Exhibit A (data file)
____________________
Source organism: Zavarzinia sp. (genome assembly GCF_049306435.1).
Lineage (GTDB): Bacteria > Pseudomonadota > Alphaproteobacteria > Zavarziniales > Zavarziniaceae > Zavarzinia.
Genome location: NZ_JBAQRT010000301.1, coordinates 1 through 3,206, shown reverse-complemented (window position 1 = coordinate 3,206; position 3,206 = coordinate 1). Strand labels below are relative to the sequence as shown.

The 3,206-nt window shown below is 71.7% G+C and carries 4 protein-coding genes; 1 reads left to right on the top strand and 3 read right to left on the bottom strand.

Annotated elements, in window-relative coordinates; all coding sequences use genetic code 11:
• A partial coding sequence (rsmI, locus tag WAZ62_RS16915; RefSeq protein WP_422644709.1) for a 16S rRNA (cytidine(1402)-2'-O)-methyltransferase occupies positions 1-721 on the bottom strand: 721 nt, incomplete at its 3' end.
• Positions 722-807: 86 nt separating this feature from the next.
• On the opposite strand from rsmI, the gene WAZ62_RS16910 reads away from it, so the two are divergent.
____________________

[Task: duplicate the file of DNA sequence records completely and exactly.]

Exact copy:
Source organism: Zavarzinia sp. (genome assembly GCF_049306435.1).
Lineage (GTDB): Bacteria > Pseudomonadota > Alphaproteobacteria > Zavarziniales > Zavarziniaceae > Zavarzinia.
Genome location: NZ_JBAQRT010000301.1, coordinates 1 through 3,206, shown reverse-complemented (window position 1 = coordinate 3,206; position 3,206 = coordinate 1). Strand labels below are relative to the sequence as shown.

The 3,206-nt window shown below is 71.7% G+C and carries 4 protein-coding genes; 1 reads left to right on the top strand and 3 read right to left on the bottom strand.

Annotated elements, in window-relative coordinates; all coding sequences use genetic code 11:
• A partial coding sequence (rsmI, locus tag WAZ62_RS16915; RefSeq protein WP_422644709.1) for a 16S rRNA (cytidine(1402)-2'-O)-methyltransferase occupies positions 1-721 on the bottom strand: 721 nt, incomplete at its 3' end.
• Positions 722-807: 86 nt separating this feature from the next.
• On the opposite strand from rsmI, the gene WAZ62_RS16910 reads away from it, so the two are divergent.